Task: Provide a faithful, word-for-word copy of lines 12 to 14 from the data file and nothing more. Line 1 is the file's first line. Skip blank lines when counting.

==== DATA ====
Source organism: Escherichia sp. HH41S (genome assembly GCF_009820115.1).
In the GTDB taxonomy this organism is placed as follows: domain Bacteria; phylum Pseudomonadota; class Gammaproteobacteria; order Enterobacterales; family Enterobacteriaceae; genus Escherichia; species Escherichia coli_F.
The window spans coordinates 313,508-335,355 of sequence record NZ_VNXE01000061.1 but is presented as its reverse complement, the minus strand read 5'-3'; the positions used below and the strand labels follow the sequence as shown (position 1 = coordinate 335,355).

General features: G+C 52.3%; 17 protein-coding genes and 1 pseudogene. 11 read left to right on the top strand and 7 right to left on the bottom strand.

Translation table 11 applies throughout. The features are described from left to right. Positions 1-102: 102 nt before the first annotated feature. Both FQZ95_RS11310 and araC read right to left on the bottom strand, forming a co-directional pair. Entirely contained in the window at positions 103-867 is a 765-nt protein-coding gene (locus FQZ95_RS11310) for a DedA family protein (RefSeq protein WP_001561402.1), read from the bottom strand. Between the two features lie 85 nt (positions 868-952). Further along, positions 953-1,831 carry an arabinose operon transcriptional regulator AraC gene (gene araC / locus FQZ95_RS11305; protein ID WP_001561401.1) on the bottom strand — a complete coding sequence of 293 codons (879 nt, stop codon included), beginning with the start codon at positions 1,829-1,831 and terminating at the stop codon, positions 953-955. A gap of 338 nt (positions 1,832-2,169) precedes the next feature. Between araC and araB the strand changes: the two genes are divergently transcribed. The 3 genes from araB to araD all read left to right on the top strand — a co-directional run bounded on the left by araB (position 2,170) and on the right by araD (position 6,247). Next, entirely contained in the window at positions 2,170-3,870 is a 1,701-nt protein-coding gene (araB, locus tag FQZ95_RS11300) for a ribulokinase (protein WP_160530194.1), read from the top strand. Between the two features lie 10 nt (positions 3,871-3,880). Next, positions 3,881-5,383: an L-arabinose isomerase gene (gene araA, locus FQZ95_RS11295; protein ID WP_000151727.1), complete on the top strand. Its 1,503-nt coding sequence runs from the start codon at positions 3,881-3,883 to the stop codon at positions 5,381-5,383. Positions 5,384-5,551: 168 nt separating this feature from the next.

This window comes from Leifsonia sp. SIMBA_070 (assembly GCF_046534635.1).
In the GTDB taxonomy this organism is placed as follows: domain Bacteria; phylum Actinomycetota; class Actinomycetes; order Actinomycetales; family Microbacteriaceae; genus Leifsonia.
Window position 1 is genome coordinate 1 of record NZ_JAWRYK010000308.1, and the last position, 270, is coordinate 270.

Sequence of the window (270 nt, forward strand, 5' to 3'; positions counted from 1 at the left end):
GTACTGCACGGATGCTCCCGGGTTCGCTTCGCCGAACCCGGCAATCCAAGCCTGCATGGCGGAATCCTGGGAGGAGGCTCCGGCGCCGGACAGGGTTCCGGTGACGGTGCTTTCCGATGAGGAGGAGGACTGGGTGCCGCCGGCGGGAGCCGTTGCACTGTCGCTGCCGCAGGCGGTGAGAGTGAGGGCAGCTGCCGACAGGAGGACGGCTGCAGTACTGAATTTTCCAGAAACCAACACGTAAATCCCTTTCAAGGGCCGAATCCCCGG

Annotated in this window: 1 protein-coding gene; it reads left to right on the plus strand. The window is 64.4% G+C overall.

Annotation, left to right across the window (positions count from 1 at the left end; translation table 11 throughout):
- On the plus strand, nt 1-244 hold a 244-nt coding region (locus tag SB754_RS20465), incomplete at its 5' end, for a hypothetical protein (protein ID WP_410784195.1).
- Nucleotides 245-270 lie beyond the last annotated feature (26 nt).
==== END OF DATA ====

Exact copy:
Annotation, left to right across the window (positions count from 1 at the left end; translation table 11 throughout):
- On the plus strand, nt 1-244 hold a 244-nt coding region (locus tag SB754_RS20465), incomplete at its 5' end, for a hypothetical protein (protein ID WP_410784195.1).
- Nucleotides 245-270 lie beyond the last annotated feature (26 nt).